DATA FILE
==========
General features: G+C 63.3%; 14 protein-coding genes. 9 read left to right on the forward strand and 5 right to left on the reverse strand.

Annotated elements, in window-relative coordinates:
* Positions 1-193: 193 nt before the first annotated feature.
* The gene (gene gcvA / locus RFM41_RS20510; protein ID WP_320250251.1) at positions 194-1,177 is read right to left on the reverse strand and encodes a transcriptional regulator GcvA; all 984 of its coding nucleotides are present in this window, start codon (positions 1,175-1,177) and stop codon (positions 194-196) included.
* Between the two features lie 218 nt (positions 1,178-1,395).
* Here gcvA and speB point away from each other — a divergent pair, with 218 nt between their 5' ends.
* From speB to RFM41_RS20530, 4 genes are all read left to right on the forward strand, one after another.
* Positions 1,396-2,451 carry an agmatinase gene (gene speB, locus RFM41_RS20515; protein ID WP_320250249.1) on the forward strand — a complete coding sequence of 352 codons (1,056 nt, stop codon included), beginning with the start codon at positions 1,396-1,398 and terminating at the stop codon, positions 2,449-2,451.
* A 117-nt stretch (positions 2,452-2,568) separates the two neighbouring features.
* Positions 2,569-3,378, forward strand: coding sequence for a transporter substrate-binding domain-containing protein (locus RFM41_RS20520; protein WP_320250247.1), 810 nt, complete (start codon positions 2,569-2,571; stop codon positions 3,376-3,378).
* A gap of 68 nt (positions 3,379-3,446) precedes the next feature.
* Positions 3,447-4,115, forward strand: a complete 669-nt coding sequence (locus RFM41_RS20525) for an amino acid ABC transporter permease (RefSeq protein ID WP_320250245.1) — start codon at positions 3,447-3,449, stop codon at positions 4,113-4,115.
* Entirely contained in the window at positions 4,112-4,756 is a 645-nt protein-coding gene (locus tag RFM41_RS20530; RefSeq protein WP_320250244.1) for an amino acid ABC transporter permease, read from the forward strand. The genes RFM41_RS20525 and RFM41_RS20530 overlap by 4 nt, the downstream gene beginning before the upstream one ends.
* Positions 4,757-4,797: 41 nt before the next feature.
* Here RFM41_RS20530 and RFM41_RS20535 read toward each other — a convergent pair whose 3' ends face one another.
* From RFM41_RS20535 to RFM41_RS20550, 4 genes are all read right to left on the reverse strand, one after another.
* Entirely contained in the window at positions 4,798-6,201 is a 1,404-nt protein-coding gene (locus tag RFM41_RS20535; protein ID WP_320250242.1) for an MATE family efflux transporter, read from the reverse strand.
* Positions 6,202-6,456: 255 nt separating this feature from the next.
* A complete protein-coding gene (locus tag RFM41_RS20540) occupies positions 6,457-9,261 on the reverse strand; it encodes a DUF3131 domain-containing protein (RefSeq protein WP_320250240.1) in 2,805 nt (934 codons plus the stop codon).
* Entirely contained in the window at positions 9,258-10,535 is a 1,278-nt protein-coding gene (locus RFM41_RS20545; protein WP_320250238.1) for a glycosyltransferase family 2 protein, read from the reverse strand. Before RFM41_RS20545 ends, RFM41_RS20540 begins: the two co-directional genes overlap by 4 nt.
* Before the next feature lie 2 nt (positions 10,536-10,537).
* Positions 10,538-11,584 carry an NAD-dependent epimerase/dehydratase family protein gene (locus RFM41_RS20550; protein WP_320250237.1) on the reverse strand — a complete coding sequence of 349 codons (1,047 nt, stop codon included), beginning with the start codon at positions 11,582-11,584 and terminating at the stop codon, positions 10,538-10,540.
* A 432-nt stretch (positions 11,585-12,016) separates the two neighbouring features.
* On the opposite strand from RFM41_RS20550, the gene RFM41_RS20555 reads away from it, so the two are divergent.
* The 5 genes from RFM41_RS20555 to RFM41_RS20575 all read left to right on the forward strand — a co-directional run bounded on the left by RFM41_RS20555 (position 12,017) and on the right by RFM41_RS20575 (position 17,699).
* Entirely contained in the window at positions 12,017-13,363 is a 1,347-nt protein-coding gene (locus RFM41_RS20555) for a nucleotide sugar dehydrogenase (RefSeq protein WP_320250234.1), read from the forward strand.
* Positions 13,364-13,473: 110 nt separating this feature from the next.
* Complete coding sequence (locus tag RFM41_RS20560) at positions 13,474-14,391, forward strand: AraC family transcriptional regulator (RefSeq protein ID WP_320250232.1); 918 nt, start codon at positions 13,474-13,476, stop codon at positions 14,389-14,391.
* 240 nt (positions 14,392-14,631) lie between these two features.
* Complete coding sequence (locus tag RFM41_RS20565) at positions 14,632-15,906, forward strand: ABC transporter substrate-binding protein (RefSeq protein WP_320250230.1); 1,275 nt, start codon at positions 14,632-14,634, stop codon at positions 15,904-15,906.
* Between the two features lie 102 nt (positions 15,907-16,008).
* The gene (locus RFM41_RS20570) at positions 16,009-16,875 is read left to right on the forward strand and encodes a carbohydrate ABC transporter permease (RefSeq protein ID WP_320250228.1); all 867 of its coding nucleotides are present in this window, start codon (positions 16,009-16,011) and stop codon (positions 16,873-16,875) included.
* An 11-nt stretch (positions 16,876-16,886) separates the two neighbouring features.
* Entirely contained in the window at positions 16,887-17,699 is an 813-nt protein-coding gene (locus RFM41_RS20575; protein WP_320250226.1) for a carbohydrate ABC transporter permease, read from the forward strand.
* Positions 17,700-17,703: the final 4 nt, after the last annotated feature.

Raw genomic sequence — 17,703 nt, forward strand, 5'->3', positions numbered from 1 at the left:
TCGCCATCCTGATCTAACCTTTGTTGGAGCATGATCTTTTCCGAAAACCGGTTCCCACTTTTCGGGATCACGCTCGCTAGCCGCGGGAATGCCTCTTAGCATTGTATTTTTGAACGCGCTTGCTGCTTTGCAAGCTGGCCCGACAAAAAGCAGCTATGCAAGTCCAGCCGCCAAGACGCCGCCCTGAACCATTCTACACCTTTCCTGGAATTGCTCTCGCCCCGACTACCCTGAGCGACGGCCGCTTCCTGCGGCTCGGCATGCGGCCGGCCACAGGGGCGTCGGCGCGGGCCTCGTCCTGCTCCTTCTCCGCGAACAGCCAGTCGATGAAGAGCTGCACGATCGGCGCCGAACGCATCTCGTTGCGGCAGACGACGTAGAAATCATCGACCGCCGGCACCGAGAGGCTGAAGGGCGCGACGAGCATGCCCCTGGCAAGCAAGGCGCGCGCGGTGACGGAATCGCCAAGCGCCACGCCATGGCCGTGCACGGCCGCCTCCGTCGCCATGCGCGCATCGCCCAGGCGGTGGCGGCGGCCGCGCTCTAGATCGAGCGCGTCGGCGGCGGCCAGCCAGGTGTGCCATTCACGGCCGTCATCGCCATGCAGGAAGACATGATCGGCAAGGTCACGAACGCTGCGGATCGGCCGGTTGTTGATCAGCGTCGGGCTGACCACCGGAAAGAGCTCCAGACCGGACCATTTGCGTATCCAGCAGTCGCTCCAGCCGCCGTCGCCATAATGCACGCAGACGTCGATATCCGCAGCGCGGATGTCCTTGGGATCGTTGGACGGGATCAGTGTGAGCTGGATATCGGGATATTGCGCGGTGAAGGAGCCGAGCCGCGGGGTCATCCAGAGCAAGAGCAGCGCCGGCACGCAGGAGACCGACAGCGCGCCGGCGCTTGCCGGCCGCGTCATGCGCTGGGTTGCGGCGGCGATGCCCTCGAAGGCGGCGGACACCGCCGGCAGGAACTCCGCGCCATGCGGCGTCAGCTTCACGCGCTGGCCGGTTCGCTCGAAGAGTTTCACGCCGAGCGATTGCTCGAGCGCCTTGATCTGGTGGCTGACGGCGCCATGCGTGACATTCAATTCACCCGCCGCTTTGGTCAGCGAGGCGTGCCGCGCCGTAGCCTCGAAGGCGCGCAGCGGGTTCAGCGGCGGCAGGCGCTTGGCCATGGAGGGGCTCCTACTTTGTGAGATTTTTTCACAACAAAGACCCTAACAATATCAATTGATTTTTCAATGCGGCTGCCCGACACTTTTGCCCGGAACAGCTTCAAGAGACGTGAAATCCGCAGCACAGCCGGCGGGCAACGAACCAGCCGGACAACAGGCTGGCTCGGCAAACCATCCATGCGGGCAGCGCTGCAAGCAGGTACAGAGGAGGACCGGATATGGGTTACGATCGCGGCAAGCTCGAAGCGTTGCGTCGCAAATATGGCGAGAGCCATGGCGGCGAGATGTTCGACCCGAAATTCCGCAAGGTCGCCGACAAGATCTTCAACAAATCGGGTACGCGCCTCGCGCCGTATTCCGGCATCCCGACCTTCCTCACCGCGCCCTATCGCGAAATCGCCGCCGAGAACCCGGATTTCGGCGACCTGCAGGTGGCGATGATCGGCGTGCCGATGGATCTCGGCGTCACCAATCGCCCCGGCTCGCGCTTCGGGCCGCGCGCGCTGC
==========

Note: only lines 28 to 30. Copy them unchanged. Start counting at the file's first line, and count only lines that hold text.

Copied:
* Complete coding sequence (locus tag RFM41_RS20560) at positions 13,474-14,391, forward strand: AraC family transcriptional regulator (RefSeq protein ID WP_320250232.1); 918 nt, start codon at positions 13,474-13,476, stop codon at positions 14,389-14,391.
* 240 nt (positions 14,392-14,631) lie between these two features.
* Complete coding sequence (locus tag RFM41_RS20565) at positions 14,632-15,906, forward strand: ABC transporter substrate-binding protein (RefSeq protein WP_320250230.1); 1,275 nt, start codon at positions 14,632-14,634, stop codon at positions 15,904-15,906.